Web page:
And we begin to understand. It turns out that Eron Osa, who has been executed at the beginning of the novel by having his fam destroyed, has committed the ultimate sin in this world of sf-like control of outcomes: he has published publicly a mathematical paper which incontrovertibly demonstrates the fact that precisely through their obsessive secret control over the Founder's tools of thought, the Fellowship has created an ultimately uncontrollable psychohistorical crisis. Because control itself generates side-effects. TANSTAAFL: in an open system, control is always compensated for. There is no free lunch. To own is to pay. To rule is to ruin. To tell creative accounting tales about the world (the way twentieth century sf did, as though the future were a pyramid scheme) is to sharecrop Enron.

In the novel itself, very little actually happens. We are taken back into Eron Osa's childhood, follow him through adolescence and into the Fellowship; we are given several guided tours of various parts of the galaxy; we meet the conspirators who, in precise obedience to the mathematics Osa will eventually generate, have begun to destabilize the sf world of the Fellowship, have begun to threaten the whole galaxy with a dose of consequence. But though almost nothing happens — even the consequences of the psychohistorical crisis adumbrated by Osa are seen solely as computer simulations, which simulations cause the Fellowship to collapse before the galaxy can — Psychohistorical Crisis hums with movement. It is the movement of thought. At the deepest level, Kingsbury's hilarious, ponderous, sly swift behemoth of a tale homages the voice of Isaac Asimov speaking. In his prime, Asimov was (as this reviewer argued in an obituary notice exactly one decade ago) the default voice of sf. It is that voice — penetrating, calm, smug, acute, unstoppable, utterly reassuring — whose replication in Psychohistorical Crisis constitutes that novel's brilliant central coup of usurpation and love. Kingsbury couches his demolition of the engine of sf in language — every page of the book adding to the flow of discussion, aphorism, insight, plays of word, intricate transactions between the figure and ground of the huge telling — that Isaac Asimov could have uttered, though he would not have perhaps ever said the things Kingsbury tells us here, in that voice we remember, in our dreams, that voice of sf of ago, cajoling the world to turn.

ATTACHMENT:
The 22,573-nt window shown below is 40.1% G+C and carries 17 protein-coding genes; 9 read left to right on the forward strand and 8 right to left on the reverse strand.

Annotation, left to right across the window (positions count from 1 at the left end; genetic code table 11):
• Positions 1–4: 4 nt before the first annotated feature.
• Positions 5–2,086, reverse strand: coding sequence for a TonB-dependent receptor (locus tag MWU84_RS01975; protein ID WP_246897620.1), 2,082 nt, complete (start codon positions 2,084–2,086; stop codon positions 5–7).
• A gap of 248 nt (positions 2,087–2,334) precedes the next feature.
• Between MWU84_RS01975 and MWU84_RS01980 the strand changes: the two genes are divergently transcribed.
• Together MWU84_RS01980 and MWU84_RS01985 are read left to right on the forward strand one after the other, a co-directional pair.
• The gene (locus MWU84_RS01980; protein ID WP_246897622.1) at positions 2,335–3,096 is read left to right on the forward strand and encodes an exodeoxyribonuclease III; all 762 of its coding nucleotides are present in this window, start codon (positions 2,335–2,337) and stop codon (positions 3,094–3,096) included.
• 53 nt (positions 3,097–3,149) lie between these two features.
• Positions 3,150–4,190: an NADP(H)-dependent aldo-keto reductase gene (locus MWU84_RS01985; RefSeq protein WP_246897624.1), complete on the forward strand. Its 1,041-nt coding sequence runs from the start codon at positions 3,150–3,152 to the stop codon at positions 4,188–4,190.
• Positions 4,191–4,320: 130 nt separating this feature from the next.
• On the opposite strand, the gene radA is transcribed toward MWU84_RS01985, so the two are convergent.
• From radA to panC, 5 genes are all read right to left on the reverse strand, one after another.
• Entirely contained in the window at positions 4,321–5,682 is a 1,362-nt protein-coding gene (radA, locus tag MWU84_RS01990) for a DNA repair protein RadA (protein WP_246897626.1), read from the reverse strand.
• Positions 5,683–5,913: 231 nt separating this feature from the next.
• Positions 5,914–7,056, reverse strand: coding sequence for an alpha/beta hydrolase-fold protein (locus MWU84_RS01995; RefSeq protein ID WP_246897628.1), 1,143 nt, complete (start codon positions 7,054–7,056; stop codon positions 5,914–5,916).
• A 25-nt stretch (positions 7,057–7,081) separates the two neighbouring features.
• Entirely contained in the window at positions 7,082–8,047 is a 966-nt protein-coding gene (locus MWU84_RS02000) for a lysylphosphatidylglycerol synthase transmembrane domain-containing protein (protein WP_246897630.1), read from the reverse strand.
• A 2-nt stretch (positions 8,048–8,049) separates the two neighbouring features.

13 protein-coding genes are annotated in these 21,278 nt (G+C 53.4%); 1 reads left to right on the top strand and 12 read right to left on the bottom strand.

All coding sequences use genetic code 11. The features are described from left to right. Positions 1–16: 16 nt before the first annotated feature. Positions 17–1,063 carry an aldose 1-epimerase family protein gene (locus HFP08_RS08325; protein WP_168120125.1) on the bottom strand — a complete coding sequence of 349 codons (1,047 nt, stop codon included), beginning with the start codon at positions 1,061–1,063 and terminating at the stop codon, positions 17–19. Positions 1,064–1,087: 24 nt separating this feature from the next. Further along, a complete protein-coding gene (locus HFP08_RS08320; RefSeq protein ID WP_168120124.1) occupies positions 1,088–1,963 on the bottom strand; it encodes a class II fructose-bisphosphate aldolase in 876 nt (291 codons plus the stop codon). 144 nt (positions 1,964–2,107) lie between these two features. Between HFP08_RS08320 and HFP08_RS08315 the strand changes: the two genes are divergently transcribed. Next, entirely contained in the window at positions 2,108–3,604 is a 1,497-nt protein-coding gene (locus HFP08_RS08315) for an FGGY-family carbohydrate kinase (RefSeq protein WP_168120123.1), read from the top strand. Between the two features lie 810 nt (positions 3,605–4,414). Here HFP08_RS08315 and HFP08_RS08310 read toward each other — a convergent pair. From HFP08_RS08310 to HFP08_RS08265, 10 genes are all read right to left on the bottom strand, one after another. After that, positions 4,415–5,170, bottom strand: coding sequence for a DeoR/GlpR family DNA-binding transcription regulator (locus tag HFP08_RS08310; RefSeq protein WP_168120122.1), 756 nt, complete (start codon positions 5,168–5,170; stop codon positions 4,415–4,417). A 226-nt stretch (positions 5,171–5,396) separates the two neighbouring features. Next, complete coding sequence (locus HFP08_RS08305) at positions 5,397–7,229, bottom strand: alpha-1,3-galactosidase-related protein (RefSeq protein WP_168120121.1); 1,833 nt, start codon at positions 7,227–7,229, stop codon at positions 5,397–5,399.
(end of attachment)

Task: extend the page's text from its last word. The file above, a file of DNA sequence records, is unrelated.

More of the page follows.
John Clute is the pre-eminent critic of science-fiction and fantasy, co-editor of the Encyclopedia of Science Fiction and the The Encyclopedia of Fantasy, and writer of more flinty, terrain-gobbling reviews than the normal mind can encompass.

His newest collection of reviews and essays, Scores: Reviews 1993 - 2003, which includes some written for The Infinite Matrix, is now available. It can be ordered from Amazon, and from Old Earth Books.